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Autosave is a function in many computer applications or programs which saves an opened document automatically, helping to reduce the risk or impact of data loss in case of a crash or freeze. Autosaving is typically done either in predetermined intervals or before a complex editing task is begun.
It has traditionally been seen as a feature to protect documents in an application or system failure (crash), and autosave backups are often purged whenever the user finishes his or her work. An alternative paradigm is to have all changes saved continuously (as with pen and paper) and all versions of a document available for review. This would remove the need for saving documents entirely. There are challenges to implementation at the file, application and operating system levels.
For example, in Microsoft Excel 2003, this option is called AutoRecover and, by default, saves the document every ten minutes in the temporary file directory. Restarting Excel after crashing prompts the user to save the last recovered version. However, this does not protect users who mistakenly click "No" when asked to save their changes if Excel closes normally.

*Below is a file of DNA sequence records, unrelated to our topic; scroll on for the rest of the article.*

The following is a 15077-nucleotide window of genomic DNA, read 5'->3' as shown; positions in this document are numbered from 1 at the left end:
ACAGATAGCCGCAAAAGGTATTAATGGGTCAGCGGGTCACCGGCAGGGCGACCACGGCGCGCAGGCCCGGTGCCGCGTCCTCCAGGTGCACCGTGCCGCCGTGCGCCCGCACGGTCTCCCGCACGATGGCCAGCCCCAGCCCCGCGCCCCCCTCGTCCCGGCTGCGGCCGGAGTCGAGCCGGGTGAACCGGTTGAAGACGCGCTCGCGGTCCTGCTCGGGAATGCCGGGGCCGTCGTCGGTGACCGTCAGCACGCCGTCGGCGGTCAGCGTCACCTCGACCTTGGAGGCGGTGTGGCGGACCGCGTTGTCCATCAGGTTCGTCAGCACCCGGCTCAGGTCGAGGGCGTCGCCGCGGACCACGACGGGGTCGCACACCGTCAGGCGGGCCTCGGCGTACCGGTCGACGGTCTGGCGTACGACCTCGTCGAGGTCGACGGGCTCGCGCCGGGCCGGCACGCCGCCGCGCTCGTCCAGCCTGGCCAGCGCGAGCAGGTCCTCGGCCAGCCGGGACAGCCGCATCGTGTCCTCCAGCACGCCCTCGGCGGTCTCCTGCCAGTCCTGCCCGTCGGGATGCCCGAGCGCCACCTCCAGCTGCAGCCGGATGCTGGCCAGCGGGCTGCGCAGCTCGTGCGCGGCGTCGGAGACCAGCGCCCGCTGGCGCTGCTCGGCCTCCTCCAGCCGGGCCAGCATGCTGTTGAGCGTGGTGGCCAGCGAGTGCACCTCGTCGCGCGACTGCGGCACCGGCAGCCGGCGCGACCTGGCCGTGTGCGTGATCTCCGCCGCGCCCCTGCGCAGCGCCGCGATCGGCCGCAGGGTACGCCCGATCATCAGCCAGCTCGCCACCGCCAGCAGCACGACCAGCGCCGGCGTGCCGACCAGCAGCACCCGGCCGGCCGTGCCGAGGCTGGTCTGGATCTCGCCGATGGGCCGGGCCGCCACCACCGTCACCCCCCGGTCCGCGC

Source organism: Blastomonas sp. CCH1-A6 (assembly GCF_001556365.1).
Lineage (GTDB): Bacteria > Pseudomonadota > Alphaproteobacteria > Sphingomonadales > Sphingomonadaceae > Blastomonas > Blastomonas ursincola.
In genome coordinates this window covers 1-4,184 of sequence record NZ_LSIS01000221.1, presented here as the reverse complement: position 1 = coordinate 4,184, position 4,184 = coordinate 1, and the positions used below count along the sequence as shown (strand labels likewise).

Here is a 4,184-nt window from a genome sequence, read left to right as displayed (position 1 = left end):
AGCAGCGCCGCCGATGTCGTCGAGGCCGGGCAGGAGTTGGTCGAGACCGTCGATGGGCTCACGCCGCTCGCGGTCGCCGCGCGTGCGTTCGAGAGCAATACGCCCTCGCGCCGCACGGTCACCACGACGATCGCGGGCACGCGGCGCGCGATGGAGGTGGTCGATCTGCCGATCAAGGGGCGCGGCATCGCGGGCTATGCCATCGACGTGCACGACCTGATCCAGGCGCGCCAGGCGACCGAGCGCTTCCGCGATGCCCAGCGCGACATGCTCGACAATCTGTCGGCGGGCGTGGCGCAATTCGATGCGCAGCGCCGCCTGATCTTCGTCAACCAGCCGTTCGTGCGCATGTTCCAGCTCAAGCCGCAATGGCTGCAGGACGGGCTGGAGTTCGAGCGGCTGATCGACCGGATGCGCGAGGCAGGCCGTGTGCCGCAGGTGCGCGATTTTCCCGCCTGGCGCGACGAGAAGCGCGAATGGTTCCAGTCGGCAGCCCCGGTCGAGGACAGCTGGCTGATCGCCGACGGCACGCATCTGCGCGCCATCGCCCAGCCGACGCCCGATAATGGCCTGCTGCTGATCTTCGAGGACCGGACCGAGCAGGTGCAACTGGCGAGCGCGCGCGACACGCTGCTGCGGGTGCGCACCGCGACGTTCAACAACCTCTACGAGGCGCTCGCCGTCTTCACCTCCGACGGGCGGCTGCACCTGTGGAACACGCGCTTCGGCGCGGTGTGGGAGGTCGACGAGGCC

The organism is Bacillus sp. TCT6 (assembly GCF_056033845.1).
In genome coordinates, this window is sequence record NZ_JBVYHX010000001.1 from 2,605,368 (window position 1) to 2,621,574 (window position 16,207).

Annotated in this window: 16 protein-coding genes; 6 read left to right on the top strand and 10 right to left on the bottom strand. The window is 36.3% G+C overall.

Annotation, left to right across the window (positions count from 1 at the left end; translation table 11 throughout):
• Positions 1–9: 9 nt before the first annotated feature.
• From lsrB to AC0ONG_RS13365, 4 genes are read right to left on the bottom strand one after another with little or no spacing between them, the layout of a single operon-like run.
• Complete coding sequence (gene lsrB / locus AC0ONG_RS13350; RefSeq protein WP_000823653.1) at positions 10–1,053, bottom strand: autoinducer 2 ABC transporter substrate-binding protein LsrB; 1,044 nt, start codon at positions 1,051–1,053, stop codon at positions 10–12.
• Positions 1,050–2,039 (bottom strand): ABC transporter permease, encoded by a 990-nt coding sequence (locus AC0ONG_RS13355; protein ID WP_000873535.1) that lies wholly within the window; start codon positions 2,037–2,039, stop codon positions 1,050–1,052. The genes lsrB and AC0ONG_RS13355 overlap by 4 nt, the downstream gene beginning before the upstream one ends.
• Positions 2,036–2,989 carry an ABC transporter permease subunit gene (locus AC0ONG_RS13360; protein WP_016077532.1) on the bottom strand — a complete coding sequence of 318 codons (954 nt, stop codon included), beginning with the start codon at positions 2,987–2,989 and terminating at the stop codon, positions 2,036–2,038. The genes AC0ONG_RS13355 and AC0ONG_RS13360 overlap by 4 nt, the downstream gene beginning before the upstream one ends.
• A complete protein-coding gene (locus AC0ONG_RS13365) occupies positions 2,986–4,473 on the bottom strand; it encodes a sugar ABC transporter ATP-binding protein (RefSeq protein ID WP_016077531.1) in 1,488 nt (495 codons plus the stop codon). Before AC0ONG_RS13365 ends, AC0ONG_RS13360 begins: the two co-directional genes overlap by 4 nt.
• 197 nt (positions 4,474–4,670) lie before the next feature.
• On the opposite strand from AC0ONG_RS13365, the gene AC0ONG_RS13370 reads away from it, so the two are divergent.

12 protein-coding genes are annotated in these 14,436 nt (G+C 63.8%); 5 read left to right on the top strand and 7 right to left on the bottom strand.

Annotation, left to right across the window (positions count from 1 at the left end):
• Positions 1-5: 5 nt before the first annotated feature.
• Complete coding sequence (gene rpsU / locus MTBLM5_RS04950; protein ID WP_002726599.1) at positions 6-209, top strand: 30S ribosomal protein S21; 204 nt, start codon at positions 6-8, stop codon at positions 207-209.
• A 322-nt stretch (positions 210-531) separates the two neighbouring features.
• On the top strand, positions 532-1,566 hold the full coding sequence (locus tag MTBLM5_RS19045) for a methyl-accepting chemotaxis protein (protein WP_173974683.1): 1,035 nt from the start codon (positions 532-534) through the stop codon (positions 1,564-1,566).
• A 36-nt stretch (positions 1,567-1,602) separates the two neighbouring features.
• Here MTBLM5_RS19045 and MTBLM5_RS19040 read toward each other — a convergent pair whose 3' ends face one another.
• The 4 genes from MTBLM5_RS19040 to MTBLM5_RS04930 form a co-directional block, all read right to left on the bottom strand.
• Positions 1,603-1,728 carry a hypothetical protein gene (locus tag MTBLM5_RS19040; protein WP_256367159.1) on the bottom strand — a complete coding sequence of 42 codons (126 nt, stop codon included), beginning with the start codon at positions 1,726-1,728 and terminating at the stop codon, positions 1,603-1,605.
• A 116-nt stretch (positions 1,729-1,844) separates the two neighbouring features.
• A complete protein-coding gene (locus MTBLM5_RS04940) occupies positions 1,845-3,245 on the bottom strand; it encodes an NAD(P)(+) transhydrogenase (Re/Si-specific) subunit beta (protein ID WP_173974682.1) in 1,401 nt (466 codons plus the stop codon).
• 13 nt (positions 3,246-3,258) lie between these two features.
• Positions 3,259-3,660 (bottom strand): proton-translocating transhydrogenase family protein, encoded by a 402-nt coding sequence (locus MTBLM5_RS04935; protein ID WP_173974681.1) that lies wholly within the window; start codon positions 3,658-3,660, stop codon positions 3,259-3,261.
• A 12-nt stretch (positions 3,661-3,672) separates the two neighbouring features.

Mac OS 10.7 Lion added an autosave feature that is available to some applications, and works in conjunction with Time Machine-like functionality to periodically save all versions of a document. This eliminates the need for any manual saving, as well as providing versioning support through the same system. A version is saved every five minutes, during any extended periods of idle time, or when the user uses "Save a version," which replaces the former "Save" menu item and takes its Command-S shortcut. Saves are made on snapshots of the document date and occur in a separate thread, so the user is never paused during this process. Applications need to be updated to take advantage of this functionality, and a number of Apple's built-in programs were updated with the release. Autosave cannot be disabled in Lion.
Autosave is common in video games. Many video games have an autosave feature that saves progress during a session. For example, in an adventure game, it may autosave after completing a level or mission, or in fighting games, it might save after winning a match. Some games use autosave as the only method of saving data, and the player must complete a set amount of the game before saving takes place. Still another use of autosaving is as an anti-cheating device; for example in all MegaMan Battle Network games (except the first), the chip trader machines autosave upon giving out a new battle chip so the player can't cheat by soft resetting after each try of the chip trader until the desired chip is received.
One of the first implementation of this feature appears in the text editor elvis
- Engadget, entelligence,
- Arrow of time (blog)
- "Auto Save and Versions – Every edit, every rewrite. Saved.",. Apple Inc Retrieved June 6, 2011.